Tuesday, December 01, 2009

Money Is Only Fungible When It's Convenient

When it comes to defeating... I mean, funding healthcare reform, the editorial board of the Washington Post has been clear: it wants additional funding in the form of a middle class tax hike, and that funding should come from a tax on employer-provided health insurance plans. Completely unacceptable to the Post? An income tax surcharge on the wealthy, or any other measure that might increase taxes on the wealthiest Americans. Within that context, the Post could not bring itself to view money as fungible:
The deeper issue, though, is whether it is wise to pay for a far-reaching new federal social program by tapping a revenue source that would surely need to be tapped if and when Congress and the Obama administration get serious about the long-term federal deficit.
It's a wonderful argument that can be recycled for any occasion - we can't tax the rich now because we may need to tax them later, so what we really need to do is impose a regressive tax directed at those working Americans fortunate enough to have decent health insurance. It's also absurd, because the order in which a tax is imposed (the working masses first then the rich, or the rich then the working masses) has little impact on the revenues that any given tax will raise. If we raise taxes on the wealthy first, we can still later tax health insurance benefits.

As you would expect if you follow their unsigned editorials, or the writings of Fred Hiatt and his crew, the Post's arguments are entirely situational. When it comes to funding war, money suddenly becomes fungible. It no longer matters that there be a connection between the tax and what the tax ostensibly pays for (such as taxing health insurance benefits to pay for an extension of health insurance to the uninsured). The only constant is the Post's insistence that the burden should fall on working Americans, and that taxing the wealthy should be off-limits.
As we have pointed out before, the federal gas tax of 18.4 cents a gallon has not been raised since 1993 and is long overdue for an increase. Two federal commissions have proposed one in the past couple of years. In January the National Surface Transportation Infrastructure Financing Commission said its recommended hike of 10 cents a gallon for gasoline and 15 cents for diesel would raise $20 billion a year.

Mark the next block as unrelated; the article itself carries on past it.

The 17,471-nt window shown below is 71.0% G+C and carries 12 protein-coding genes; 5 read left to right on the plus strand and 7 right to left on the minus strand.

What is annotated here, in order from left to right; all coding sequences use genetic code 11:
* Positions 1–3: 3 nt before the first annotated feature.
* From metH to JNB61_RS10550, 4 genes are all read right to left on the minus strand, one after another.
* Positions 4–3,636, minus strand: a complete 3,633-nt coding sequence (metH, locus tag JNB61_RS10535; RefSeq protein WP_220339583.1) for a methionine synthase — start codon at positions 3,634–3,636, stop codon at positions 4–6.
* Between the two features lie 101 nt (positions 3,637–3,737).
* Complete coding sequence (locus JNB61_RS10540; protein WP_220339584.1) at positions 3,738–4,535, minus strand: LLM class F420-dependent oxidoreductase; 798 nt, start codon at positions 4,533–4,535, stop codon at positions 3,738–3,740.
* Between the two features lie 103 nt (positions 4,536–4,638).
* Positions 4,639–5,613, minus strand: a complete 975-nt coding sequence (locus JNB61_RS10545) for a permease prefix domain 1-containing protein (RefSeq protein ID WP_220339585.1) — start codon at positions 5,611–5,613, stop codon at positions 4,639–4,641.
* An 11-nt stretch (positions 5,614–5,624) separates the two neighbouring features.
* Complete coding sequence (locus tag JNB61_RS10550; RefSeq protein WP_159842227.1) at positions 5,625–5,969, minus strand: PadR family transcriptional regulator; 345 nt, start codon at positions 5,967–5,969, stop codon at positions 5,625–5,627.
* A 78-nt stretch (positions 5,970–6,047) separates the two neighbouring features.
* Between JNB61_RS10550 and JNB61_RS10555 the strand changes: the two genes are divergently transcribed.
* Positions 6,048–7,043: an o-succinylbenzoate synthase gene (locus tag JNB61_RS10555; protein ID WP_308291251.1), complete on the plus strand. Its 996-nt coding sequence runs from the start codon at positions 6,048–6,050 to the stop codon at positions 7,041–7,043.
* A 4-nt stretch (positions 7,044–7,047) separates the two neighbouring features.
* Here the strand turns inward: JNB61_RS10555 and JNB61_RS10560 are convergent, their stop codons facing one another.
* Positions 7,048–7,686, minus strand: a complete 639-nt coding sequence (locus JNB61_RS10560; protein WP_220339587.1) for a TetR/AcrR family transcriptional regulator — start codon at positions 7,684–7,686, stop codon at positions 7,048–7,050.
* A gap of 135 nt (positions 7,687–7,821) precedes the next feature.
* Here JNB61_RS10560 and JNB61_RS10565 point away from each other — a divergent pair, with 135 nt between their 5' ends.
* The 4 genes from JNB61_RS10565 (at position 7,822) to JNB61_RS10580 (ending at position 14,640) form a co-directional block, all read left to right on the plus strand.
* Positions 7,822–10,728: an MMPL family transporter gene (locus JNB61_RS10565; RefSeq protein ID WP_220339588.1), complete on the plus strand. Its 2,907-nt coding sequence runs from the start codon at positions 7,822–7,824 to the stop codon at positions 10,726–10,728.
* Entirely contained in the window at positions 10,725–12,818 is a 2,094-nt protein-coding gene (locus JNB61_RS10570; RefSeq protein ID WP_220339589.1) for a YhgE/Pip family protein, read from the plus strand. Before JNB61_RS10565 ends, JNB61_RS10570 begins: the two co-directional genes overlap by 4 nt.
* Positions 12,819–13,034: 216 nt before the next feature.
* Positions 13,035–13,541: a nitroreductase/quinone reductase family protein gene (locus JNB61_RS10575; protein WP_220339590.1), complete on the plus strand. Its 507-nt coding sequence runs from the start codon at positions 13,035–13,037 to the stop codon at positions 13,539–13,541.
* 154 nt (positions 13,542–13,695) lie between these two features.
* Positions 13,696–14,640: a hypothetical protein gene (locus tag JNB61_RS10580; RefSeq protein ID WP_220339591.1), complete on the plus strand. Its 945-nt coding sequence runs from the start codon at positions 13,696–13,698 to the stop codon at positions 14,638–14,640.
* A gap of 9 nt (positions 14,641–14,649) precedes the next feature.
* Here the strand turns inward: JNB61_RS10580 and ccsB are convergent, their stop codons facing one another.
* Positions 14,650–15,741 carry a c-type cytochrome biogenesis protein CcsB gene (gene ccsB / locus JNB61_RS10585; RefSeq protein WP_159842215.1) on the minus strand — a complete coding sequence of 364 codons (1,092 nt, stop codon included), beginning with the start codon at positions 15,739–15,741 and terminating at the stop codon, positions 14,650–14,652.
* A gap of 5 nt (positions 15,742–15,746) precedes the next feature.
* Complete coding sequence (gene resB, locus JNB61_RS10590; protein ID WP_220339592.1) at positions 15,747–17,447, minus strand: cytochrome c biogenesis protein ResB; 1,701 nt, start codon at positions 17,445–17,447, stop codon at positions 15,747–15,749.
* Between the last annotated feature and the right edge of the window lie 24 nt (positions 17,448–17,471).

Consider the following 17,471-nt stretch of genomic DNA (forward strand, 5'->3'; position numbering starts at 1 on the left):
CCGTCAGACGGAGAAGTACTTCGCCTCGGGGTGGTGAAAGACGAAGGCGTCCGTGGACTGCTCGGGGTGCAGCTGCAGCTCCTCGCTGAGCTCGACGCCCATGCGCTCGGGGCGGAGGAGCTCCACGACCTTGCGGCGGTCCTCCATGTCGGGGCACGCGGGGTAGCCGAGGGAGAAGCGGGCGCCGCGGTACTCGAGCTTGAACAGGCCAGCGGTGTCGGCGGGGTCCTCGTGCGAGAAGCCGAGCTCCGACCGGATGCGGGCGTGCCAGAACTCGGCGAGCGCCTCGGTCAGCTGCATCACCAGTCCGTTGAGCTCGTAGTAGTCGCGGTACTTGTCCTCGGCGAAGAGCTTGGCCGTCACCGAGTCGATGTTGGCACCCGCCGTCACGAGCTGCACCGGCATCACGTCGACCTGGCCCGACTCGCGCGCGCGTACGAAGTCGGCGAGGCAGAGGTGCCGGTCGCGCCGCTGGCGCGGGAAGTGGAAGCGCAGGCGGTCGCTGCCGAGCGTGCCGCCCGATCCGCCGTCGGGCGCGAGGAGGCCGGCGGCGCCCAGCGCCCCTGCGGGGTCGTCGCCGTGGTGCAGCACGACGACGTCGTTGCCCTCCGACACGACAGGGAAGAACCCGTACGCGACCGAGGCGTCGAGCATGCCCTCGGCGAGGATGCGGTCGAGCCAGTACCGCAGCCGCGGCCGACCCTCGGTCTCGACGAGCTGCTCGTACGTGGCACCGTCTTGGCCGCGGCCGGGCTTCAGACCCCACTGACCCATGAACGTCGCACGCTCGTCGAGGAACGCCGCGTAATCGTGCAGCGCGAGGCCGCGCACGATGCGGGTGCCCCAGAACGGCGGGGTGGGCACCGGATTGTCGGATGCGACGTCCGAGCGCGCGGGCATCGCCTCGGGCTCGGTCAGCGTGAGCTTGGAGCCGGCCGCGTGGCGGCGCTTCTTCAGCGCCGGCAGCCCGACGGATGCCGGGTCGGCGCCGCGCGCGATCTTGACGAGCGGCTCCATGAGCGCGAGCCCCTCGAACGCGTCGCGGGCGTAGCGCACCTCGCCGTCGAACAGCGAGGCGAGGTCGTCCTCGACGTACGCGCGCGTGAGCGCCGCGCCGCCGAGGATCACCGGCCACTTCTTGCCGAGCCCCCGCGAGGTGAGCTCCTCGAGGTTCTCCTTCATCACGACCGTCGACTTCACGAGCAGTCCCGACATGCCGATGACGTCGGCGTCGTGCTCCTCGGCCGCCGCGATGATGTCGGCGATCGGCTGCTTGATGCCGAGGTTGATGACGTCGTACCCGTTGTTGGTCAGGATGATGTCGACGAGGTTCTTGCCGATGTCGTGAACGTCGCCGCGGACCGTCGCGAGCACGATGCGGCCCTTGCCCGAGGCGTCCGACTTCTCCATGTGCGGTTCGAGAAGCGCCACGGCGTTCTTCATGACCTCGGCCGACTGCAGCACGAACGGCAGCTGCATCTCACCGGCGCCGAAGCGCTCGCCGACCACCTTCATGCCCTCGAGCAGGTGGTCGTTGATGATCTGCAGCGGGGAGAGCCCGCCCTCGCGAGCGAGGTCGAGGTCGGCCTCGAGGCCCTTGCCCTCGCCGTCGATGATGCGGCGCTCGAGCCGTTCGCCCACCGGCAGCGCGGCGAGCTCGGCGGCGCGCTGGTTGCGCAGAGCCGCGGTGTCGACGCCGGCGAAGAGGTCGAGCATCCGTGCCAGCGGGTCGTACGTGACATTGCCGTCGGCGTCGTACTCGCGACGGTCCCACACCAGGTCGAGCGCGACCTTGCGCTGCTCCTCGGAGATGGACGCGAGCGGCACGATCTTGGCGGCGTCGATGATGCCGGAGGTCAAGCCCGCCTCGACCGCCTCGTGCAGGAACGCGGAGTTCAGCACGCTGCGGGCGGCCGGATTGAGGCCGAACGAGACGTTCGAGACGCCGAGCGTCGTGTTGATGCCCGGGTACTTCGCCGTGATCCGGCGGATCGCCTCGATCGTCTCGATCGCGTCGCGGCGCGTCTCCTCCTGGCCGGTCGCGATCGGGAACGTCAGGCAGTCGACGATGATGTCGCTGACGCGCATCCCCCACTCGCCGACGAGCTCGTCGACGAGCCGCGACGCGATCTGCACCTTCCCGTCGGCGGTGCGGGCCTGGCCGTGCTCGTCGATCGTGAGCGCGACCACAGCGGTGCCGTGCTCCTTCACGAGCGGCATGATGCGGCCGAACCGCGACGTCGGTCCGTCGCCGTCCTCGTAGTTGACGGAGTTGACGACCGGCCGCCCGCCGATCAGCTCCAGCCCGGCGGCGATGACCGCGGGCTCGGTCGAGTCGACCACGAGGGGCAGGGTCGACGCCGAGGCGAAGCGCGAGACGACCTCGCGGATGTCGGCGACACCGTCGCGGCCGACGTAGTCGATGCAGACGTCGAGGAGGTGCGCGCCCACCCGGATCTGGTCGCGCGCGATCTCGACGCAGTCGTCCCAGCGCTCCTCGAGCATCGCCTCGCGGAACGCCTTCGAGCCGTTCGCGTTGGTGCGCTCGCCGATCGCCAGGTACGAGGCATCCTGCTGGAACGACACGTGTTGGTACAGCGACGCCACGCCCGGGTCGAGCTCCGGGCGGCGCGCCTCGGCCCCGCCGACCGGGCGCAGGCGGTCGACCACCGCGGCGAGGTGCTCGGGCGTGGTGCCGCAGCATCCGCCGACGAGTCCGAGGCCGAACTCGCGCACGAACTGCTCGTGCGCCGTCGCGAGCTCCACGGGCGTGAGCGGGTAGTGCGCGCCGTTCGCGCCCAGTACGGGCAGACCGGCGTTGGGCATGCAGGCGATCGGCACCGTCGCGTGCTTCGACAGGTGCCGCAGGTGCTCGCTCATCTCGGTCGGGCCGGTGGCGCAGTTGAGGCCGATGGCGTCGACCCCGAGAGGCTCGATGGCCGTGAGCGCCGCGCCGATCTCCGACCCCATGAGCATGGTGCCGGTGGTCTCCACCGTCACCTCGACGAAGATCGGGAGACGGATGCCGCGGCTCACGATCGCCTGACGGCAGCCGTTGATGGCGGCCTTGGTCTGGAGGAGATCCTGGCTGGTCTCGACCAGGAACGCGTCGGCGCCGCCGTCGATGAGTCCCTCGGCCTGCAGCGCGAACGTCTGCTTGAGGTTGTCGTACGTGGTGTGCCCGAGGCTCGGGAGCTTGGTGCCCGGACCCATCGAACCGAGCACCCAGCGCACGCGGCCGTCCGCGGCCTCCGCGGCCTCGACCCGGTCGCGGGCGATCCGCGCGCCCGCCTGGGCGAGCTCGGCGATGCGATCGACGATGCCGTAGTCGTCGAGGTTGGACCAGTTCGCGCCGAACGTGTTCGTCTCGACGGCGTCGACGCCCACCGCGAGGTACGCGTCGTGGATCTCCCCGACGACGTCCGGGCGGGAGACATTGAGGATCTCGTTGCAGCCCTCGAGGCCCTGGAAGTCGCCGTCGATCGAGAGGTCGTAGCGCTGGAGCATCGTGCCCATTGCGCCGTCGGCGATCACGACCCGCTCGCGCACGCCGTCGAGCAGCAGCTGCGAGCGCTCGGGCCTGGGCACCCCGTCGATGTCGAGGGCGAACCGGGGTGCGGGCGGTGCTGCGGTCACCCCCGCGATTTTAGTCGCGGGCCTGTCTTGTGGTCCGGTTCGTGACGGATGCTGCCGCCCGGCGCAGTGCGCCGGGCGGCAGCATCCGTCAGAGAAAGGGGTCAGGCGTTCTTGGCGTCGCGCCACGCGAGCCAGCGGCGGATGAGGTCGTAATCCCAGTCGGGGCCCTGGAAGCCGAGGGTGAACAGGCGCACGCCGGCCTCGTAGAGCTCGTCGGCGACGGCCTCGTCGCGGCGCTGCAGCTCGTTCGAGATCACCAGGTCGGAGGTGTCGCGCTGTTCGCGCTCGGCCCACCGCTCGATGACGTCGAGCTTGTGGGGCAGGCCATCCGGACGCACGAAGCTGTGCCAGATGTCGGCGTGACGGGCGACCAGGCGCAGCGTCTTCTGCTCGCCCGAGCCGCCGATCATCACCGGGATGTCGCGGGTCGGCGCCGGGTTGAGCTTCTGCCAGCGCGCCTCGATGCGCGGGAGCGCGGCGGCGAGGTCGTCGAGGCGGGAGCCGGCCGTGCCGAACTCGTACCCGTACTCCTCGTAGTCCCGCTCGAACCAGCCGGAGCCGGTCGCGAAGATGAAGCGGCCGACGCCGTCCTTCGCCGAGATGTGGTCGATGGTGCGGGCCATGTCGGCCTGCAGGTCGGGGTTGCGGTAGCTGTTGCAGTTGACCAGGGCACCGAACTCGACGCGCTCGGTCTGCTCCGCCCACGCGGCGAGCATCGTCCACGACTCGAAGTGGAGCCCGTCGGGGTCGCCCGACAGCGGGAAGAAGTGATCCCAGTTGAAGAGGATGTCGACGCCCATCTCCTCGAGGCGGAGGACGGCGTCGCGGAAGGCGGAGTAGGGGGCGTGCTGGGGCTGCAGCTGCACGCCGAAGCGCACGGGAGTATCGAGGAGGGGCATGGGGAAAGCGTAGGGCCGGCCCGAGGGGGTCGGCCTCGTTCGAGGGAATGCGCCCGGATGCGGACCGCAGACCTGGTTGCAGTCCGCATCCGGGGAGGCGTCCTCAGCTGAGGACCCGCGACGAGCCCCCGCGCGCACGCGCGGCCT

A 40-cent increase over five years, proposed by a second federal commission, would cover most or all of the war's costs and still leave gasoline prices well short of where they were in the summer of 2008. Those months showed that higher prices could do much to reduce U.S. carbon emissions1 - another national imperative. While most proponents of a higher gasoline tax want to use the money for highway infrastructure, or refund it to taxpayers, Congress could shift funding to those purposes once the U.S. mission in Afghanistan begins to wind down.
I do think that a carefully implemented gasoline tax increase could be a good thing, if the funds are appropriately applied to measures that reduce the need to drive, increase fuel efficiency, repair broken infrastructure, etc., ideally with the money kept out of the general fund to avoid its being applied to other projects even as our nations' infrastructure continues to crumble. (We arguably could deficit spend to pay for major capital investments, but war proponents seem to only favor deficit spending to pay for war.)

The editorial mentions peak gas prices - a time when people who were well off might have grumbled when they filled their tanks, but where many working people had a difficult time affording their commutes to work. Has Hiatt's crew forgotten how the spike in gas prices triggered the collapse of the domestic auto industry and contributed to mortgage defaults, helping to burst the housing bubble that nearly collapsed the world economy? I have come to accept that regressive taxes are the only kind that the Post's editorial board likes, but if we must have one we really should be directing the tax revenues at preparing for a future where gas again exceeds $4/gallon, not frittering it away indefinitely on one of Fred Hiatt's pet wars. Hiatt has to know that once that money goes into the general fund, it's exceptionally unlikely to be later set aside for other purposes, but what are the odds that he actually cares?
1. Yes, global economic collapse does result in reduced carbon emissions. I'm just not convinced it's the best means to the desired end.

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